So far this year, Delgado has kept the sinker around, but hasn’t relied on it, thankfully. With efficiency such a glaring issue for the bullpen, one could have guessed that the team might look to have him throw it this year; ground ball outs are quick outs. Score one for the D-backs in not coaching him to stick with the pitch. He’s thrown it a bit more than last year — 13.88% of the time, up from 9.87% last year — and the slugging percentage for his two fastballs has more or less evened out (.500 for the four-seam, .556 for the sinker), at least one indication that the way he’s mixed them has been closer to optimal.

But Delgado is also throwing fewer fastballs overall — 49.67% of pitches, down from 63.35% last year. He still throws the occasional curve, and he’s kept his changeup right around the magic percentage for changeups, 20%. It’s the slider that has picked up the fastball slack.

This is a change that started in June 2014, nearly two months after Delgado was demoted to the bullpen. By mid-June, Delgado was mixing in the slider around 15% of the time. This year, it’s up to 23.86%. Before then, Delgado had thrown just 14 total sliders in the majors — all in 2011, soon after his original call up.

If you’ve confused the slider with Delgado’s curveball at times this year, you’re probably not alone. On average, they’ve been just 3 mph apart in terms of release velocity, 79 mph for the curve and 82 mph for the slider. Unlike Delgado’s other pitches, which have arm-side run, his breaking balls move toward his glove side — and this year, he’s picked up some serious movement on his slider, 4.79 inches on average according to Brooks Baseball, not a far cry from the 6.14 inches of movement on his curveball. The main difference is vertical movement, where there is 3.5 inches of separation, the curveball tumbling more.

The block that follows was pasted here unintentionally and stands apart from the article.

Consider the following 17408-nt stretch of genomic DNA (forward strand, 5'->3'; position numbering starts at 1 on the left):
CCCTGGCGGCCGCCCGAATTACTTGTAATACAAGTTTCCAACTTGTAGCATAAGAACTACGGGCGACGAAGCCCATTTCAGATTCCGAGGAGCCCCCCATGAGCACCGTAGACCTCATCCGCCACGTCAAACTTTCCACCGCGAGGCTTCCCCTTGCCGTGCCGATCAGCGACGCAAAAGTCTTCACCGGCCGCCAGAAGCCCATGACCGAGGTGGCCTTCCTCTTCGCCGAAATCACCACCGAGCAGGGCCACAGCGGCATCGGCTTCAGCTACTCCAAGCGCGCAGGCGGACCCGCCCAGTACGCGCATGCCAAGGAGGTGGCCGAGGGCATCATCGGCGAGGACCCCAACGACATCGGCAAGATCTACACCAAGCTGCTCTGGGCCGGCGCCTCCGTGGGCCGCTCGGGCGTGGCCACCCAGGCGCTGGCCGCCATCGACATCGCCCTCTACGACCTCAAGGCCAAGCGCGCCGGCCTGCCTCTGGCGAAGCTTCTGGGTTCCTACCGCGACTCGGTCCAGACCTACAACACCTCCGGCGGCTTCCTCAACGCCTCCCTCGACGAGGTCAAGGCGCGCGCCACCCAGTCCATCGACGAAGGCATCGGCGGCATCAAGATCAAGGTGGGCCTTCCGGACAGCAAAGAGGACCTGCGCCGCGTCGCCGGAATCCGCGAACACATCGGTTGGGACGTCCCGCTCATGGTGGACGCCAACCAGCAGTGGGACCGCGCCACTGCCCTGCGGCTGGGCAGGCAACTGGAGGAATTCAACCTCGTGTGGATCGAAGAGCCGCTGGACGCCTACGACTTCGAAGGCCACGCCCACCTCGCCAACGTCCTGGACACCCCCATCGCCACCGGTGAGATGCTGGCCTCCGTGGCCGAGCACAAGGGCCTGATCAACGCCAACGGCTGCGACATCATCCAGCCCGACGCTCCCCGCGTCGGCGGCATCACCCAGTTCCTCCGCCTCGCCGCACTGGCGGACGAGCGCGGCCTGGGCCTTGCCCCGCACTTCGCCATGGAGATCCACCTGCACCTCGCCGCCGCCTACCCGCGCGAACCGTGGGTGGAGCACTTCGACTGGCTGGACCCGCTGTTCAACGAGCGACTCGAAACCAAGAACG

So far this season, Delgado’s slider has been the key to his success, with opponents slugging just .261 off the pitch. That’s over 100 points of slugging better than his next-best pitch, his changeup, and 239-295 points of slugging better than his other three pitches. The fact that we have something on which to pin rediscovered success is reason for optimism that Delgado can keep up this level of success.

It should also rekindle rotation thoughts. Delgado’s curveball has never been that good, even though he had some good results with is last year when deploying it infrequently. As a starter, Delgado had to use his sinker in the past, because without it and with a changeup capped around 20% usage, a three-pitch version of Delgado as a starter used to be four-seam, change and mediocre curve. But that may no longer be the case. If Delgado’s slider can take the place of his sinker, a starter version of him would be four-seam (surprisingly good over his whole career), change (very good over his whole career), and now this apparently very good slider. Delgado has mixed in his sinker and curve to help get by in the majors whenever he’s needed them. With the slider, he may no longer need them. If I’m another MLB club, I’d have to start to wonder if Delgado could be more valuable to me than he may be to the D-backs.

Vidal Nuño’s Failure-Free D-backs Résumé

I do believe that Nuño was originally filler in the McCarthy salary dump, a way to hold down a rotation spot as the end of the 2014 season played out. At that time, the D-backs didn’t have the boatload of experiments to try, and his overall ERA for 2014 (4.56) did end right around where his FIP that year (4.51) and in 2013 (4.50) would have guessed. Even before trades and signings brought more experiments into the fold over the offseason in Ray, Webster, RDLR and Yoan Lopez, it was clear, though, that options would be available for the rotation come April — which is part of why I thought at the time of the trade that Nuño was about the least useful kind of return on McCarthy that the D-backs could have acquired.

All Nuño has done since then is provide average or better pitching for the D-backs. In his 83.2 innings for the club last year, Nuño tallied a 3.76 ERA backed by a 1.09 WHIP. In 8 starts for Triple-A Reno this year, he has a 3.38 ERA with a 1.14 WHIP. And in just three appearances with the big club this year, Nuño has a 1.88 ERA and 1.05 WHIP.